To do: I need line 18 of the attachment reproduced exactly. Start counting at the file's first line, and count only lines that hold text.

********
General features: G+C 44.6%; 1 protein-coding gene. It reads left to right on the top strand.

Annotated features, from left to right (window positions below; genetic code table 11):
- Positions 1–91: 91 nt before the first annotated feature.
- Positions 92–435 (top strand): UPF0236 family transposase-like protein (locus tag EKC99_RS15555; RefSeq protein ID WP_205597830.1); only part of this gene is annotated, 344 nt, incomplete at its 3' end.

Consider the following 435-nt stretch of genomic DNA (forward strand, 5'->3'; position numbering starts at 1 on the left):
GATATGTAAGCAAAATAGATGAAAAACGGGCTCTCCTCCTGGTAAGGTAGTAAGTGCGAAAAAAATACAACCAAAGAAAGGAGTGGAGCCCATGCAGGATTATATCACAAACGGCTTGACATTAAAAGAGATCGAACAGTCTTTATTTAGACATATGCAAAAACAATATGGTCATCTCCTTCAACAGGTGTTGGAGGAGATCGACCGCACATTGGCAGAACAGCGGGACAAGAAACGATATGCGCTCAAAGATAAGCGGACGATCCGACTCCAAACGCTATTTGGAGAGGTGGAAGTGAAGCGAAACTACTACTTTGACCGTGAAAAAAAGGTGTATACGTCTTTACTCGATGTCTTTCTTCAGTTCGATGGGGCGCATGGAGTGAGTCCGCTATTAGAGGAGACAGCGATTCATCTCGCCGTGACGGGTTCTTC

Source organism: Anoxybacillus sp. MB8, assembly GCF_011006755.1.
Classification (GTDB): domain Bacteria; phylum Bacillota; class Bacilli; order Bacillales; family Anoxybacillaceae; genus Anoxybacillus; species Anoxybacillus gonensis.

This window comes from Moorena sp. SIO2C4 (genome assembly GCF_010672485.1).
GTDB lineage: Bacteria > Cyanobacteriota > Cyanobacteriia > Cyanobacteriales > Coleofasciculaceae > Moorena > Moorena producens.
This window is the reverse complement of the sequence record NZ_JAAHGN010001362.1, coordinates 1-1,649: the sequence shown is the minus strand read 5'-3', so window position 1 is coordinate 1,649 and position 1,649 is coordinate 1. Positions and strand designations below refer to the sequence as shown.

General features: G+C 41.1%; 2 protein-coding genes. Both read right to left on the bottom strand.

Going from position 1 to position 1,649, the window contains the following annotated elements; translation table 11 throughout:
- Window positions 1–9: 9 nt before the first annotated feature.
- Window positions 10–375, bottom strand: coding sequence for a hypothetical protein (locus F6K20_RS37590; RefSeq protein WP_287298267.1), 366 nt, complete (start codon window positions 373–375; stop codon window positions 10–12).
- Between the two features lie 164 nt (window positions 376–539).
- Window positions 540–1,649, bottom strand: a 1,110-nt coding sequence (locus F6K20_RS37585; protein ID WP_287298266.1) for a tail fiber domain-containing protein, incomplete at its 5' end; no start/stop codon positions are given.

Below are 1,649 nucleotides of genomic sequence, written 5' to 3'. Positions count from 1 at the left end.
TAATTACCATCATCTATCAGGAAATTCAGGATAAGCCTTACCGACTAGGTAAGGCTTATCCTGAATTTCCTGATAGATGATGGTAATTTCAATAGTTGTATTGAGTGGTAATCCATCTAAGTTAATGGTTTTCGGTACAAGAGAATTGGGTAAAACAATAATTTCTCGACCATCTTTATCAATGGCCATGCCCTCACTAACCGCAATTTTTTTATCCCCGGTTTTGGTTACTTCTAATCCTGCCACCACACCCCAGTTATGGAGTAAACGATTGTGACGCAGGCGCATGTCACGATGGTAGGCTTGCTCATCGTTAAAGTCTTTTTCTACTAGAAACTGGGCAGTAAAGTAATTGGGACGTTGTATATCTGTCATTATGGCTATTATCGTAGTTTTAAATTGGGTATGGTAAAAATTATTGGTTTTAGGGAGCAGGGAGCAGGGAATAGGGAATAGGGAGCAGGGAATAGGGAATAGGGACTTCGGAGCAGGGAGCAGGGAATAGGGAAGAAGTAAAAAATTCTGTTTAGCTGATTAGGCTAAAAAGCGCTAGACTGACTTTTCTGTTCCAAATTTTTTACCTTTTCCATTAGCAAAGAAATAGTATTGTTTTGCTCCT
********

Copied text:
Below are 1,649 nucleotides of genomic sequence, written 5' to 3'. Positions count from 1 at the left end.